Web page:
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CHAPTER 8 - EVICTION
Art. 2500. The seller warrants the buyer against eviction, which is the buyer's loss of, or danger of losing, the whole or part of the thing sold because of a third person's right that existed at the time of the sale. The warranty also covers encumbrances on the thing that were not declared at the time of the sale, with the exception of apparent servitudes and natural and legal nonapparent servitudes, which need not be declared.
If the right of the third person is perfected only after the sale through the negligence of the buyer, though it arises from facts that took place before, the buyer has no claim in warranty. [Acts 1993, No. 841, §1, eff. Jan. 1, 1995]
Art. 2501. [Reserved]
Art. 2502. A person may transfer to another whatever rights to a thing he may then have, without warranting the existence of any such rights. In such a case the transferor does not owe restitution of the price to the transferee in case of eviction, nor may that transfer be rescinded for lesion.
Such a transfer does not give rise to a presumption of bad faith on the part of the transferee and is a just title for the purposes of acquisitive prescription.
If the transferor acquires ownership of the thing after having transferred his rights to it, the after-acquired title of the transferor does not inure to the benefit of the transferee. [Acts 1993, No. 841, §1, eff. Jan. 1, 1995]
Art. 2503. The warranty against eviction is implied in every sale. Nevertheless, the parties may agree to increase or to limit the warranty. They may also agree to an exclusion of the warranty, but even in that case the seller must return the price to the buyer if eviction occurs, unless it is clear that the buyer was aware of the danger of eviction, or the buyer has declared that he was buying at his peril and risk, or the seller's obligation of returning the price has been expressly excluded.
In all those cases the seller is liable for an eviction that is occasioned by his own act, and any agreement to the contrary is null.
The buyer is subrogated to the rights in warranty of the seller against other persons, even when the warranty is excluded. [Amended by Acts 1924, No. 116; Acts 1993, No. 841, §1, eff. Jan. 1, 1995]
Art. 2504-2505. [Reserved]
Art. 2506. A buyer who avails himself of the warranty against eviction may recover from the seller the price he paid, the value of any fruits he had to return to the third person who evicted him, and also other damages sustained because of the eviction with the exception of any increase in value of the thing lost. [Acts 1993, No. 841, §1, eff. Jan. 1, 1995]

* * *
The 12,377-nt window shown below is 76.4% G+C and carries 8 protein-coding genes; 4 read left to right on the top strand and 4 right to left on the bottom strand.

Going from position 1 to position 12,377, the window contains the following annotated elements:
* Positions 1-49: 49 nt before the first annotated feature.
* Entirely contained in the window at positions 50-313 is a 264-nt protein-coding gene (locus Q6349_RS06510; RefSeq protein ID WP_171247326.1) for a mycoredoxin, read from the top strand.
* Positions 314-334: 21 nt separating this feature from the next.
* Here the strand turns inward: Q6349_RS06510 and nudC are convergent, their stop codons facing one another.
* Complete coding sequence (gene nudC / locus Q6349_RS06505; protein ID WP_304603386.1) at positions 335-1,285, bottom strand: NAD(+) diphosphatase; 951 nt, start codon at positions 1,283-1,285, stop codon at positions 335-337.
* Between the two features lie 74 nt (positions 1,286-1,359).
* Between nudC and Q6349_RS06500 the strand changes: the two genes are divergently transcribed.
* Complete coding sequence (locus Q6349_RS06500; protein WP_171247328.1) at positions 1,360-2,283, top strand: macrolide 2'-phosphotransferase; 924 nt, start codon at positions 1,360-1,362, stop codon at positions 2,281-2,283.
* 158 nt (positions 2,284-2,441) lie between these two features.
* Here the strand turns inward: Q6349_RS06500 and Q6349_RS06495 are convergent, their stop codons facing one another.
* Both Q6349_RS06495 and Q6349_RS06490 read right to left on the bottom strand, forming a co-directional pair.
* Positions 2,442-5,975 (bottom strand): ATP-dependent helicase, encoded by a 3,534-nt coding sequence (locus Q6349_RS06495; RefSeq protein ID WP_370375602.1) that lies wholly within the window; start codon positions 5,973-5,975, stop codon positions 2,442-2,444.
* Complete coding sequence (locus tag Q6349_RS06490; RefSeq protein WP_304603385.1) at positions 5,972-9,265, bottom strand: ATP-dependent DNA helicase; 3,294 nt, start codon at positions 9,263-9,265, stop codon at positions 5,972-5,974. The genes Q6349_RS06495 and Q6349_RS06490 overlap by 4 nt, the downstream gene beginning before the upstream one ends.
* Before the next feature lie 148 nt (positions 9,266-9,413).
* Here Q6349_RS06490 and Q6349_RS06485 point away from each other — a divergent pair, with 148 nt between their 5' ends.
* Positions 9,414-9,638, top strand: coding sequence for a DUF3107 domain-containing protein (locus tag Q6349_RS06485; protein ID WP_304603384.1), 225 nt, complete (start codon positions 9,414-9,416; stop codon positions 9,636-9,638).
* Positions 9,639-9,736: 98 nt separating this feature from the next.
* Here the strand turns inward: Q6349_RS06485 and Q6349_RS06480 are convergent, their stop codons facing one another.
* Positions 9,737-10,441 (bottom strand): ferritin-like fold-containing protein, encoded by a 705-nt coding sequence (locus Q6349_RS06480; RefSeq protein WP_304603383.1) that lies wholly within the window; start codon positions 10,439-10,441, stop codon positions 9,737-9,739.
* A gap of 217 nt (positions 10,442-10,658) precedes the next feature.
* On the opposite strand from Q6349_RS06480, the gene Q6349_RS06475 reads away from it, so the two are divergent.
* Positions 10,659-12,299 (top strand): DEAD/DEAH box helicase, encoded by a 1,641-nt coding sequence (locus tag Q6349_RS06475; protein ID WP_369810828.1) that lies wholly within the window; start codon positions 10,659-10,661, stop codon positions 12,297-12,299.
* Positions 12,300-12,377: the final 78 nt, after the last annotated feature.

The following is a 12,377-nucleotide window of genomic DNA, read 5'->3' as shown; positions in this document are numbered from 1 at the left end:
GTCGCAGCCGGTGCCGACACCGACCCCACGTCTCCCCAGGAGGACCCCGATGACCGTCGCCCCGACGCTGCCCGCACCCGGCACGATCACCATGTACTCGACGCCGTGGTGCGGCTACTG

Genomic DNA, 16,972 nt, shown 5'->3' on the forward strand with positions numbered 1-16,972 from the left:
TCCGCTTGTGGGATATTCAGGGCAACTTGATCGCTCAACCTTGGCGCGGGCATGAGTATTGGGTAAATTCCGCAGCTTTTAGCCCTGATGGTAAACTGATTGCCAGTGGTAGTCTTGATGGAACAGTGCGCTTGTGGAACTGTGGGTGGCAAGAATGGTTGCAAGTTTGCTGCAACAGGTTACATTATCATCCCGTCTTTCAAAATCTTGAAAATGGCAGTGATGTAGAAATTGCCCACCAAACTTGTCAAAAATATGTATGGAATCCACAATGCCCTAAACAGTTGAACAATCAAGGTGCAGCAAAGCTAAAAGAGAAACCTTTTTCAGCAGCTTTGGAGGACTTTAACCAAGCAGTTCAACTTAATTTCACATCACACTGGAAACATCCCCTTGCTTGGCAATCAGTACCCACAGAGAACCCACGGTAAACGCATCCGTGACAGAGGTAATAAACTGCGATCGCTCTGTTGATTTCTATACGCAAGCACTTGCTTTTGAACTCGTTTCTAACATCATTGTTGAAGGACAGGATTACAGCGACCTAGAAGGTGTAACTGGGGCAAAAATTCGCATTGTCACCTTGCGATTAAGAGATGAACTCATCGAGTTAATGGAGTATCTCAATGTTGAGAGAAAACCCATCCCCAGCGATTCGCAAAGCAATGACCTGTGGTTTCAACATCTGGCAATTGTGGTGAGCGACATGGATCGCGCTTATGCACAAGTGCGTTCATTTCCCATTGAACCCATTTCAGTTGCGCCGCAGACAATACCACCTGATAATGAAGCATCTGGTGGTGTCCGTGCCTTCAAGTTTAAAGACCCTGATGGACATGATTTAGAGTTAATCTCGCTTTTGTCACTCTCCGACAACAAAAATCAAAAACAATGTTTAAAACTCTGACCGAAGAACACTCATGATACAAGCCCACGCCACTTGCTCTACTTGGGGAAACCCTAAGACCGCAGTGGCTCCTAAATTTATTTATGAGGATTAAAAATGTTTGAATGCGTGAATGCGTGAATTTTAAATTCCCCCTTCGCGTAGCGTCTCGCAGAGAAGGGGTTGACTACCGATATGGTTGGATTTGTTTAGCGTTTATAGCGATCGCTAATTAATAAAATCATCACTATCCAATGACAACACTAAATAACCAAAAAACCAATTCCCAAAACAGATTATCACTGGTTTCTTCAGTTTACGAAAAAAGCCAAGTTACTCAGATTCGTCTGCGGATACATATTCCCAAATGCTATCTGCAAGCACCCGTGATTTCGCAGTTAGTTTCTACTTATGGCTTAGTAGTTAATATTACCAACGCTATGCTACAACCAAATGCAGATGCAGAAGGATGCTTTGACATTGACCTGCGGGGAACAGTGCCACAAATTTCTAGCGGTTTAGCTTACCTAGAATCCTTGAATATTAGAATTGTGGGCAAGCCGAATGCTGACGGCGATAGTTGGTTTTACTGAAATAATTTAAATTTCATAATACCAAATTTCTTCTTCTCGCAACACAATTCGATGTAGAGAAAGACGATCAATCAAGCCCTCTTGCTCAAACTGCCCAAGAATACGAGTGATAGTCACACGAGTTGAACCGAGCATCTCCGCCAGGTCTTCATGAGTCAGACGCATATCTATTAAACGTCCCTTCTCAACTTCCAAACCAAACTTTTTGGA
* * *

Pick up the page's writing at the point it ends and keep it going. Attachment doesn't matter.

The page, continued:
Art. 2507. A seller liable for eviction must return the full price to the buyer even if, at the time of the eviction, the value of the thing has been diminished due to any cause including the buyer's neglect.
Nevertheless, if the buyer has benefited from a diminution in value caused by his own act, the amount of his benefit must be deducted from the total owed to him by the seller because of the eviction. [Acts 1993, No. 841, §1, eff. Jan. 1, 1995]
Art. 2508. [Reserved]
Art. 2509. A seller liable for eviction must reimburse the buyer for the cost of useful improvements to the thing made by the buyer. If the seller knew at the time of the sale that the thing belonged to a third person, he must reimburse the buyer for the cost of all improvements. [Acts 1993, No. 841, §1, eff. Jan. 1, 1995]
Art. 2510. [Reserved]
Art. 2511. When the buyer is evicted from only a part of the thing sold, he may obtain rescission of the sale if he would not have bought the thing without that part. If the sale is not rescinded, the buyer is entitled to a diminution of the price in the proportion that the value of the part lost bears to the value of the whole at the time of the sale. [Acts 1993, No. 841, §1, eff. Jan. 1, 1995]
Art. 2512. The warranty against eviction extends also to those things that proceed from the thing sold. [Acts 1993, No. 841, §1, eff. Jan. 1, 1995]
Art. 2513. In a sale of a right of succession, the warranty against eviction extends only to the right to succeed the decedent, which entitles the buyer to those things that are, in fact, a part of the estate, but it does not extend to any particular thing. [Acts 1993, No. 841, §1, eff. Jan. 1, 1995]
Arts. 2514-2516. [Reserved]
Art. 2517. A buyer threatened with eviction must give timely notice of the threat to the seller. If a suit for eviction has been brought against the buyer, his calling in the seller to defend that suit amounts to such notice.
A buyer who elects to bring suit against a third person who disturbs his peaceful possession of the thing sold must give timely notice of that suit to the seller.
In either case, a buyer who fails to give such notice, or who fails to give it in time for the seller to defend himself, forfeits the warranty against eviction if the seller can show that, had he been notified in time, he would have been able to prove that the third person who sued the buyer had no right. [Acts 1993, No. 841, §1, eff. Jan. 1, 1995]
Arts. 2518-2519. [Reserved]
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